|일시||Sep. 02(Fri) 2:30 PM|
|장소||E6-2(1st fl.), #1323|
|연사||Dr. Yong-Hyun Kim,Graduate School of Nanoscience and Technology, KAIST|
Nanoscale Thermal Physics: Seebeck Effect and Nanoscale Friction
Sep. 02(Fri) 2:30 PM, E6-2(1st fl.), #1323
Dr. Yong-Hyun Kim,Graduate School of Nanoscience and Technology, KAIST
Heat, a measure of entropy, is largely perceived to be diffusive and transported incoherently by charge carriers (electrons and holes) and lattice vibrations (phonons) in a material. Because heat can be carried by many different (quasi-)particles, it is generally hard to spatially localize the transport of the thermal energy. Heat transport is thus considered to be a challenging means of the local probing of a material and of its electronic states. Recently, we have shown that coherent electron and heat transport through a point-like contact in the atomic force microscope set-up at the ultra-high vacuum condition produces an atomic Seebeck effect, which represents the novel imaging principle of surface wave functions with atomic resolution. The heat-based scanning Seebeck microscopy clearly contrasts to the vacuum tunneling-based scanning tunneling microscopy, a hitherto golden standard of imaging surface wave functions. We have found that the coherent transmission probabilities of electron and phonon across the tip-sample junction are equally important for the imaging capability of the scanning Seebeck microscope. Very recently, we have reported that abnormally enhanced nanoscale friction on ice-trapped graphene surface could be understood in terms of flexural phonon couplings between graphene and substrate (e.g. mica). Also, we have found that energetic tunneling electrons in scanning tunneling microscopy can cause chemical reactions at the single molecule level by locally exciting phonon modes of molecules (or nanoscale heating) under the tip through the inelastic electron-phonon scattering. In this talk, I will discuss how we theoretically explore nanoscale thermal physics including thermoelectric imaging, nanoscale friction, and single molecule chemical reaction, specifically in the setup of scanning probe microscopy.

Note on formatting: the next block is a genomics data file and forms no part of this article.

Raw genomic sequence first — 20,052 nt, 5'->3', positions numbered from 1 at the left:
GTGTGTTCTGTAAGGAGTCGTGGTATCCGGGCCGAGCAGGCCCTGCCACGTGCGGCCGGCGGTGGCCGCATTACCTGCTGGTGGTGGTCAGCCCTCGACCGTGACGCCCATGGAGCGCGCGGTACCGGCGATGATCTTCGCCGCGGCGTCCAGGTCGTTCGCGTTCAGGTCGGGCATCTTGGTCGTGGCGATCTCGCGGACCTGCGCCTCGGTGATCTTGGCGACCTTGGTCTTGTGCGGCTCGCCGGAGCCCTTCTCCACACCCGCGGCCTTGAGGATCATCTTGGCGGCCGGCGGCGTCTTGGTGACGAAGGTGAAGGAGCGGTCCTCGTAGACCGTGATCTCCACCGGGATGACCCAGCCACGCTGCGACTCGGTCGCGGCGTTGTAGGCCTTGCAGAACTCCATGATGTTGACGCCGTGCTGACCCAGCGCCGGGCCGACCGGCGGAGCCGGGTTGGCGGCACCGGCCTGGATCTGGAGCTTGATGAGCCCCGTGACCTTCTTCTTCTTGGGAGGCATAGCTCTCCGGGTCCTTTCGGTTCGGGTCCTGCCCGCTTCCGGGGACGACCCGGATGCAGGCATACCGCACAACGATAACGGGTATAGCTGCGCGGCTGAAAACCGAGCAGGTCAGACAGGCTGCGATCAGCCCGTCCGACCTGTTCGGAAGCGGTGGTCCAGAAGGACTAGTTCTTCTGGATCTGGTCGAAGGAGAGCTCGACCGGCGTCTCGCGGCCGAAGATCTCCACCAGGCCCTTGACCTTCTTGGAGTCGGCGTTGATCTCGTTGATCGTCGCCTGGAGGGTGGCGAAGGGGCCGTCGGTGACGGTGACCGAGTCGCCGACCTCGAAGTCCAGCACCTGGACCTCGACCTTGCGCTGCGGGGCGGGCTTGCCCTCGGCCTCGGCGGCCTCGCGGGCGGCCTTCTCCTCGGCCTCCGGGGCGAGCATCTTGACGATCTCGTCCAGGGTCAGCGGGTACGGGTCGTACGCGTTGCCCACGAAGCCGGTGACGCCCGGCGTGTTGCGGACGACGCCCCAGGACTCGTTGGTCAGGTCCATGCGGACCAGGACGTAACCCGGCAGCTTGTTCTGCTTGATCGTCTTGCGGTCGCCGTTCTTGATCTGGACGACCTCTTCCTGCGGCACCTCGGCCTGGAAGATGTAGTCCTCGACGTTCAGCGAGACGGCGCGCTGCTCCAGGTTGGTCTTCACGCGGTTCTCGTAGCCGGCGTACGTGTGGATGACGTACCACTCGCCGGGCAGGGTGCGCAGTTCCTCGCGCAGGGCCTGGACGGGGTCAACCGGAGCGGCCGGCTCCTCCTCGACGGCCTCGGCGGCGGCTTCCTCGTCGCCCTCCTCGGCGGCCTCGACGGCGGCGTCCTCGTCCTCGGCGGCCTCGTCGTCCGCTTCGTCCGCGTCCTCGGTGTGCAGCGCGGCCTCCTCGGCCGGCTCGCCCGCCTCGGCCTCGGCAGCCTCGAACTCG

Contact: Sung Jae Cho, Physics Dept., (firstname.lastname@example.org)